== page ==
Work like you did before. I don’t care that you have been up with a teething baby and are tired. Nobody asked you to be a surgeon and a mother, you’ve made your bed so now you have to lie in it. 

Christmas does not mean any more to you than anyone else. Just because you have children doesn’t mean you can leave early on Christmas Eve either; take a day of annual leave if it’s so important. Ditto the on call arrangements over Christmas; you will have to work Christmas sometimes, kids under 5 have no clue when it really is Christmas Day so consider moving it to the 26th; I’ve done this to great success. 

I would not recommend returning to work whilst breast feeding if you are able to.  I did it once and came back when I was down to just the pre bed time feed and frequently found myself stuck late at the operating table with milk leaking out of me and soaking through the gown. Not good for anyone and it made me feel like a bad mummy. 

You don’t need to use the children as your reason to say no to things. You can say no without giving a reason. I watched a friend walk out of a meeting that ran late, which had been arranged to finish at 12.30 to fit in with her part time hours. She stood up and excused herself and walked out of the room saying she had another meeting, I knew she was going to school to collect her son. Never explain and never complain, as Kate Moss says. 

Ignore all articles about guilt, about stressed out working women, about bad mothers, good mothers, stay at home ones; basically avoid the Daily Mail. Also ignore those images of a woman in an ill fitting food stained suit balancing a briefcase and a baby and talking into the phone. Who are these women?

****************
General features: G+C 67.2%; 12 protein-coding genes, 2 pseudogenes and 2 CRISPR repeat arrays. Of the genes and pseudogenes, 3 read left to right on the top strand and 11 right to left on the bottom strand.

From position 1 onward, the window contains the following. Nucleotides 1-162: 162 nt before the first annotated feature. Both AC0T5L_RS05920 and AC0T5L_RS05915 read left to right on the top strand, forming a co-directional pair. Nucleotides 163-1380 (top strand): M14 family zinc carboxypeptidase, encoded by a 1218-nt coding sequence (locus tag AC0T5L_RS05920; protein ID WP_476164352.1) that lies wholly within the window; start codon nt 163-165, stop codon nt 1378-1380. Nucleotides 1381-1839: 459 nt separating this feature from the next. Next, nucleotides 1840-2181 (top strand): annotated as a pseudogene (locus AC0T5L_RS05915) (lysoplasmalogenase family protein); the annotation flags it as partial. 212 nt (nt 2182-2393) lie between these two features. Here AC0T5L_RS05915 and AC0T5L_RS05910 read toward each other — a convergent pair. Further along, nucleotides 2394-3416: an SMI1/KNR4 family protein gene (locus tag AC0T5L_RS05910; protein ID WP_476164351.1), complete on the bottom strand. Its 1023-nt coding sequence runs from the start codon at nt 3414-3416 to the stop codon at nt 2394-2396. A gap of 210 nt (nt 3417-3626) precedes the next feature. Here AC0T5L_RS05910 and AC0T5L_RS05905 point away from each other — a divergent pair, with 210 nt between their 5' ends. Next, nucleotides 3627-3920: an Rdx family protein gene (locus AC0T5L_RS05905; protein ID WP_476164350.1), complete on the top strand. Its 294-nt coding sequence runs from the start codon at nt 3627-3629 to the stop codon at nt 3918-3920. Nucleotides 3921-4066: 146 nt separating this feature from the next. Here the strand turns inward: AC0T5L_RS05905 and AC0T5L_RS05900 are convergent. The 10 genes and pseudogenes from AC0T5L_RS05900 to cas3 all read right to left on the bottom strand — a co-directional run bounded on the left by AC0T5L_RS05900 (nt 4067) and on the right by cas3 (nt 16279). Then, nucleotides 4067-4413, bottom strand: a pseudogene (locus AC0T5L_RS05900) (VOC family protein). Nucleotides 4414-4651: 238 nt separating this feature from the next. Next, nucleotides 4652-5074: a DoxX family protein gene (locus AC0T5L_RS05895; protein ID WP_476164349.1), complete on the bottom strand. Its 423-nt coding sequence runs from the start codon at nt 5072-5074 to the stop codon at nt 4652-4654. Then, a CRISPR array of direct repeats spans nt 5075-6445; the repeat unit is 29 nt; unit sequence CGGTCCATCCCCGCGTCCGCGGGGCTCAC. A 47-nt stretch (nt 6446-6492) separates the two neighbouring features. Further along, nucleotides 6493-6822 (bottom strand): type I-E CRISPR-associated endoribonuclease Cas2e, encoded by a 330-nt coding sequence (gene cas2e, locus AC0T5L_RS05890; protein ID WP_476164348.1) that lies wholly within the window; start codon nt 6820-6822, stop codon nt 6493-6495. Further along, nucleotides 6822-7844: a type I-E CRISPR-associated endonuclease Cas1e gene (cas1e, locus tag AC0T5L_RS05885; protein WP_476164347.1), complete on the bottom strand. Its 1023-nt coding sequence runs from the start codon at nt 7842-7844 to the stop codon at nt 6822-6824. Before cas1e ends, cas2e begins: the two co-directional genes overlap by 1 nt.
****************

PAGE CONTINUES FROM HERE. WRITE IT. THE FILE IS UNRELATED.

You used to be really good at this. It is still there, you are still that woman. Welcome back! Xx

All the errors and mistakes 

All the errors and mistakes 

How many mistakes have I made? How many people have I harmed? Hopefully not as many as I have helped, at the end of one’s career the thank you cards should outnumber the complaints. 

I have undoubtedly caused harm, I can think of some of them now and those are just the ones I remember. What about all the people I’ve harmed and not known about? 

The woman who I sent for a CT scan in error, entering the patient details from the preceding patient. The operations that I did that would have been done better by someone more experienced. The pelvic abscess from a bad lap washout.  The massive incisional hernia that resulted from an abdomen I made a shambles of closing…shit there’s loads of them. 

There are probably plenty I don’t know about, the wound infections, hernias, anastomotic leaks even deaths. (Jeremy Hunt take note, junior doctor bodge ups that would not have happened if a consultant did them, maybe. I hope you do read this you lanky shit)